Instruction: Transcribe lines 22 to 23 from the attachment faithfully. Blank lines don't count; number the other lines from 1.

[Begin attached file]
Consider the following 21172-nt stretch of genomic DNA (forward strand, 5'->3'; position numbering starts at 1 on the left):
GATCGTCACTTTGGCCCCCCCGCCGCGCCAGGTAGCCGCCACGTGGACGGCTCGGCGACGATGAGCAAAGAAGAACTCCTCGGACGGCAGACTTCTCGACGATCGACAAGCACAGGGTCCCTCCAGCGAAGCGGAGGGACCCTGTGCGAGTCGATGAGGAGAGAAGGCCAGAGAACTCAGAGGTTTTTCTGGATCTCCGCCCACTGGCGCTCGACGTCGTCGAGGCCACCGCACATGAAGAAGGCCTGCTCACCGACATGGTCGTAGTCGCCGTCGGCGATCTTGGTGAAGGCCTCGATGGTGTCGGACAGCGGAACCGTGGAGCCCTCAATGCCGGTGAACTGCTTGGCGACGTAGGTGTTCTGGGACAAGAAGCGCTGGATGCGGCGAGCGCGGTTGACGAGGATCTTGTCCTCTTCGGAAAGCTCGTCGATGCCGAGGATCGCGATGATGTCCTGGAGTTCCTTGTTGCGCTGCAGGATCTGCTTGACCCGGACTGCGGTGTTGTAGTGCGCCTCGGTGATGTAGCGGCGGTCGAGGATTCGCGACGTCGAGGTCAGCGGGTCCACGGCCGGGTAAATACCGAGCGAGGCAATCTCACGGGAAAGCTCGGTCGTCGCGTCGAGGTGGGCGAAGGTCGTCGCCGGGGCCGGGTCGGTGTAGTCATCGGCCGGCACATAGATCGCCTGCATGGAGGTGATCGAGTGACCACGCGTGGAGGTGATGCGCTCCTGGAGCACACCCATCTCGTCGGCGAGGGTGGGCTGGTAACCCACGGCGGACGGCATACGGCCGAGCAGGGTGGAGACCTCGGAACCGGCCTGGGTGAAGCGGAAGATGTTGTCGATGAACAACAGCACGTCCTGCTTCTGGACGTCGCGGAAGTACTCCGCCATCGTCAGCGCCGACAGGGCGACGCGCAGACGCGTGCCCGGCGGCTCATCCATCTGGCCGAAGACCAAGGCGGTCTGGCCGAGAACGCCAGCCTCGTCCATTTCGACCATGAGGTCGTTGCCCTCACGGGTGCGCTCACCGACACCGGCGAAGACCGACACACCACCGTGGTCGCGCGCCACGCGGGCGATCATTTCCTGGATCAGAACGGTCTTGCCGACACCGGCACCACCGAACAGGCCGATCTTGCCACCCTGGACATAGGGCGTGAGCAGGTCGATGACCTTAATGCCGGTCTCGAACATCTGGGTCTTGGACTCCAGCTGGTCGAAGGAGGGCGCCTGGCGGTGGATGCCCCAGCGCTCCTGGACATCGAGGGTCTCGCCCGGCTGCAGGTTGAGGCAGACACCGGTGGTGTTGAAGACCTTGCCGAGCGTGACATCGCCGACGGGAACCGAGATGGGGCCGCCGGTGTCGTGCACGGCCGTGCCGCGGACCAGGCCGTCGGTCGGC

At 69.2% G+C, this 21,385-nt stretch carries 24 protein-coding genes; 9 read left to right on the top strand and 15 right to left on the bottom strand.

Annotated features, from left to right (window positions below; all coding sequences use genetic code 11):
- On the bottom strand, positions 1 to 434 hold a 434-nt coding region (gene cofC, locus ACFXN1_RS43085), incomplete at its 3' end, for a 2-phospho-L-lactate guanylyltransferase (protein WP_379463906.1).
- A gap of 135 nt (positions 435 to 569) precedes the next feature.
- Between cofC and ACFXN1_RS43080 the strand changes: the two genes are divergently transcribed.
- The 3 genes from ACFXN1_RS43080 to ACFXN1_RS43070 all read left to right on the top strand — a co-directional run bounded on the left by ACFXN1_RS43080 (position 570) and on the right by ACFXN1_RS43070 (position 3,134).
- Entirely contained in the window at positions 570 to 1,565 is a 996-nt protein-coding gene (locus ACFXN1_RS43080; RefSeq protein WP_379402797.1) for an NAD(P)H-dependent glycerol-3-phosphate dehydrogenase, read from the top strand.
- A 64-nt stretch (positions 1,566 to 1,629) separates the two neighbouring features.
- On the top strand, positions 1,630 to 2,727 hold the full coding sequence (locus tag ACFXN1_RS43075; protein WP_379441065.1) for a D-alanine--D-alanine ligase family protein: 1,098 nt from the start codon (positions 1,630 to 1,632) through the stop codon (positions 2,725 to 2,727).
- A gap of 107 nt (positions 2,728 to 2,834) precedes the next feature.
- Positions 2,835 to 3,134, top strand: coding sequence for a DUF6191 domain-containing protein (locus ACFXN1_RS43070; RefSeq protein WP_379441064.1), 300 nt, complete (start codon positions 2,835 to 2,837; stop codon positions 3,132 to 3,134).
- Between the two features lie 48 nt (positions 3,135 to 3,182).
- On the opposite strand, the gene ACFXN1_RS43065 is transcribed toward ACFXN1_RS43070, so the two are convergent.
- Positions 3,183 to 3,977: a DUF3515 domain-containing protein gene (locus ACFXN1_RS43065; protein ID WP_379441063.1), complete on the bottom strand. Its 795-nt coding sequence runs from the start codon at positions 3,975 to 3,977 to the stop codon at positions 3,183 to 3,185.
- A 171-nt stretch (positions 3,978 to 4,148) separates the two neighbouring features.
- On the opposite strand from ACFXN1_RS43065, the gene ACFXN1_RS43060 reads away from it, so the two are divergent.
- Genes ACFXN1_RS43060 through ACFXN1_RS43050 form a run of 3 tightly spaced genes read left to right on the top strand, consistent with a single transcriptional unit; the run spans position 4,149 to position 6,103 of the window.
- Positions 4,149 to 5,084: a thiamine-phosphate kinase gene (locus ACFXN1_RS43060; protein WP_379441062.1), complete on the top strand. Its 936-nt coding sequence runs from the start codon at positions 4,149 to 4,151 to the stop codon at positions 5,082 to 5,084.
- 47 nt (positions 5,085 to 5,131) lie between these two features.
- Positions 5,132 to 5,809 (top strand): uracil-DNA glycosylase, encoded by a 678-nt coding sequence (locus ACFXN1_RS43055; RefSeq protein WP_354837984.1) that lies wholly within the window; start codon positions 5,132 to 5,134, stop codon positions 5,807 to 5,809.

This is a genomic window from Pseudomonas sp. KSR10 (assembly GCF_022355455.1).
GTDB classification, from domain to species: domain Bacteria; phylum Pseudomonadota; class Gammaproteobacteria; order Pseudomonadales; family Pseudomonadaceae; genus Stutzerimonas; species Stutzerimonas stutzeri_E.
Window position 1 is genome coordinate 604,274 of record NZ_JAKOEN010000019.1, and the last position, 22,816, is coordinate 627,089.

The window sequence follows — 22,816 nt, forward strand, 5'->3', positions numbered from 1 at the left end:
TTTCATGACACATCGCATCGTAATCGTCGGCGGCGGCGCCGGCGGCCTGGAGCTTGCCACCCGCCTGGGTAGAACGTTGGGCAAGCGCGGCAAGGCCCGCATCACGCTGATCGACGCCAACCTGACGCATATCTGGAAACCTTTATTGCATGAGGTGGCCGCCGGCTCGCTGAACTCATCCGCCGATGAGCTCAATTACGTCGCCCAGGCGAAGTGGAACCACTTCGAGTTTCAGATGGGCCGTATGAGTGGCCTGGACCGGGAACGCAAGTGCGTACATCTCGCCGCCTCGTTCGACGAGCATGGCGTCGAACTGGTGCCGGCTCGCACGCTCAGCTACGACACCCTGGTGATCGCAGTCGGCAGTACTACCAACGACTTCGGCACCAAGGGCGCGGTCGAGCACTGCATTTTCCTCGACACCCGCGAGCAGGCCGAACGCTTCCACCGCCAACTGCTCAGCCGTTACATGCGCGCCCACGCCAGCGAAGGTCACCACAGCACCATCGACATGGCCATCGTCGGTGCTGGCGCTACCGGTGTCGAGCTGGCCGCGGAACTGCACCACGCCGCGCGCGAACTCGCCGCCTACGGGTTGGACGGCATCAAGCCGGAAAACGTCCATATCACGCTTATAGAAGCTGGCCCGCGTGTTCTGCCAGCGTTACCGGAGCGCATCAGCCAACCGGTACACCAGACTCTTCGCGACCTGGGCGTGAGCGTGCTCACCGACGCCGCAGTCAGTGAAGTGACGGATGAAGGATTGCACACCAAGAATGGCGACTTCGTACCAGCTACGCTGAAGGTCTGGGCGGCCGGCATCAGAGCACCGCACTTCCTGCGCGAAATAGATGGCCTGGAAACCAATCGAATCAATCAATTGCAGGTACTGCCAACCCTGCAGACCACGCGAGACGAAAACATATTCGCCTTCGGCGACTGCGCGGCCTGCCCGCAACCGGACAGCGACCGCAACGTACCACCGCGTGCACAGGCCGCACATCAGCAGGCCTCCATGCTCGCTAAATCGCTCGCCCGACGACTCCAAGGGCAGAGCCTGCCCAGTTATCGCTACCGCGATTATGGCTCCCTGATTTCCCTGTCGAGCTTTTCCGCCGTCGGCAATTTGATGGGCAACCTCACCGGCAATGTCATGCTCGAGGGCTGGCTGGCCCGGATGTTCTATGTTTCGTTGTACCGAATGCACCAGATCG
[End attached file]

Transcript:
- Positions 5,132 to 5,809 (top strand): uracil-DNA glycosylase, encoded by a 678-nt coding sequence (locus ACFXN1_RS43055; RefSeq protein WP_354837984.1) that lies wholly within the window; start codon positions 5,132 to 5,134, stop codon positions 5,807 to 5,809.

This is a genomic window from Pseudomonas sp. KSR10 (assembly GCF_022355455.1).